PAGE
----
The Way Social Pressure Bends Identity

In “A Matter of Discrete Divisions”, Coyote discusses the social pressure on people questioning various aspects of their identity to eventually resolve their questioning.

Some aspects of my identity may have been subtly pushed by such social pressures, but I still accept those parts of my identity. I can take back those aspects and go back to questioning if I want to, but I don’t want to.

I want to make this very clear – what I am about to describe applies to me, specifically, and is not intended to be a prescription for how other people should identify. I don’t want other people to feel obligated to treat their own identities the way I treat my identities.

As I indicated in a previous post, my approach to aspects of my identity I question at this point in time is ‘if it’s too hard to figure out, the answer is probably no’. For example, I figure that, given that it is so darn hard for me to figure out whether or not I experience romantic attraction, that means it’s either ain’t there, or it is so irrelevant to my life that it might as well not be there, therefore I am aromantic.

That approach also applies to gender – I feel very little discomfort with other people treating me as a cis-female, so rather than going through a questioning process to figure out whether I really am cis-female, I just accept myself as such. It’s close enough to accurate that I don’t want to invest the effort to discover an identity/label which describes me more accurately, even though I suspect a more accurate identity/label/description is possible. If my discomfort with being pegged as cis-female were greater, I would probably find it more worthwhile to question my gender identity.

Now, part of the effort/cost of questioning is dealing with other people, including the pressure to not be questioning indefinitely. Coyote describes it as:

I have to wonder if there’s some ticking clock I wasn’t made aware of, counting down until my time is up. ‘Cause sure, you can be unsure, but you better get that uncertainty settled eventually. Better get everything straightened up nice and exact and classifiable. Not now, not yet, that’s fine, but eventually.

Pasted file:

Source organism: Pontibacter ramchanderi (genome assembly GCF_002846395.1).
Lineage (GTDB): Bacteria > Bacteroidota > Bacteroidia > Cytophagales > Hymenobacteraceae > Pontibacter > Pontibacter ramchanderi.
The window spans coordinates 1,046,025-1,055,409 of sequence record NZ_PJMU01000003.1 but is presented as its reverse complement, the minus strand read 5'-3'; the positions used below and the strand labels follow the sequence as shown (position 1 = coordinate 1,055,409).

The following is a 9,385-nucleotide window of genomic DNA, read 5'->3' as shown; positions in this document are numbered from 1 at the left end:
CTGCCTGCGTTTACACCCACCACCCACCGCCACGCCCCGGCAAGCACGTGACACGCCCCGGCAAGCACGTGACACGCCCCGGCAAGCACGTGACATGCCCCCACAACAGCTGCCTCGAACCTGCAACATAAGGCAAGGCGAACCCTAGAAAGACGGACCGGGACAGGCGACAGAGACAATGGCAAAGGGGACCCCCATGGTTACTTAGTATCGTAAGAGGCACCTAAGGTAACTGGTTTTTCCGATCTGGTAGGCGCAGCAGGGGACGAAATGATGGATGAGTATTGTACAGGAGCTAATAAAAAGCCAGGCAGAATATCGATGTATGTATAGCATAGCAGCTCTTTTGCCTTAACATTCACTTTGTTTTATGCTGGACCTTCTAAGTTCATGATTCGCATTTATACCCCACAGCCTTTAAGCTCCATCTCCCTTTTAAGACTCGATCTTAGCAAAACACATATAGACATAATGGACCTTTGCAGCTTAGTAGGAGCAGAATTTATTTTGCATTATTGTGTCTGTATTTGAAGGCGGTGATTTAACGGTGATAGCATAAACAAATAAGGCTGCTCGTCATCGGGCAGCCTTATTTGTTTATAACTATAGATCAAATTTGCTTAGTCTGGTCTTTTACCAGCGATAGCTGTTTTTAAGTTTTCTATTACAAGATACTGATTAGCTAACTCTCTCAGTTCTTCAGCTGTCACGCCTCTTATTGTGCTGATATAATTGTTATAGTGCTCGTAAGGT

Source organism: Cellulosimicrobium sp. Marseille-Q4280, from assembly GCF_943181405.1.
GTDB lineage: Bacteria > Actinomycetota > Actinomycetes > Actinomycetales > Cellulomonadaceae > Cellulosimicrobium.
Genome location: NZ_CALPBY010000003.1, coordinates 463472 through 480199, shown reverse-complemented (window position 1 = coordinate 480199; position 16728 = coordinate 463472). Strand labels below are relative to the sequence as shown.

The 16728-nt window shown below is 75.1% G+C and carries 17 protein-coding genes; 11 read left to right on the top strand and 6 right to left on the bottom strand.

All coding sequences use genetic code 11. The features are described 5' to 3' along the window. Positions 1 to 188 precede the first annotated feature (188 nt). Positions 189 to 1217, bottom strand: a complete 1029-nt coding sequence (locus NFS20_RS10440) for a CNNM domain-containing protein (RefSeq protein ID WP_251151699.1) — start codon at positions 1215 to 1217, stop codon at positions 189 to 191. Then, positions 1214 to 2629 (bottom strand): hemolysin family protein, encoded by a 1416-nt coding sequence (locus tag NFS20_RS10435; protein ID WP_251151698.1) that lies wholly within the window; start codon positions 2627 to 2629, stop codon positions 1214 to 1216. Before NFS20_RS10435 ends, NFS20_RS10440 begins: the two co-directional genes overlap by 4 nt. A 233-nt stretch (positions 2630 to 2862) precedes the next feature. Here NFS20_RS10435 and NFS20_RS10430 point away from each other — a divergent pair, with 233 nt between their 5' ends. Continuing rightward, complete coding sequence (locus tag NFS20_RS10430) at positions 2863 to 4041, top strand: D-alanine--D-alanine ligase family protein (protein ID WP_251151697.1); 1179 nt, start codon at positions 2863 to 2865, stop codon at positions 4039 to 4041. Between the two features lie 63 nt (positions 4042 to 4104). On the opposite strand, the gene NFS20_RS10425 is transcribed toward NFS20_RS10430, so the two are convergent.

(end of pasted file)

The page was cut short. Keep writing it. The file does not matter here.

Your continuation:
I don’t think this is the only effort/cost of questioning – I think, even in the absence of social pressure, there would be elements of ‘Is this really X, or is it really Y?’ However, this kind of social pressure increases the effort/cost of questioning.

I find questioning tiring enough that I generally don’t stay there indefinitely – if nothing else, I’ll end up throwing up my hands and saying ‘This simply doesn’t make sense to me, therefore I’m not identifying as anything at all!’

The social pressure currently does push towards picking concrete (especially binary) identities over grey/ambiguous identities. However, I can imagine an alternate universe where social pressure goes the other way – where it’s considered fine to be questioning, say, one’s romantic orientation indefinitely, but that one shouldn’t identify as homoromantic, or aromantic, or biromantic, etc. unless one is 100% sure that is the ‘correct’ identity. In such an alternate universe, I would probably choose to identify as quoiromantic rather than aromantic.

So, by saying that in this universe I identify as aromantic, but in that alternative universe I would probably identify as quoiromantic, I am acknowledging that social pressure is a factor in my identity. Does that make my identity less authentic? I don’t think so. The whole point of having an identity is to help me interact with other people, and there is always some kind of social pressure when interacting with other people. Therefore, I cannot completely divorce identity from social pressure. And if I stopped interacting with other people, then I think the entire notion of orientation or gender identity, among other identities, would become pretty useless to me.

That is not so say that all kinds of social pressure are okay – I think some kinds of social pressure are harmful, including the type of social pressure Coyote describes – and I think it is beneficial to reduce or eliminate harmful social pressures. What I am trying to say that even identities which are partially shaped by social pressure are still valid.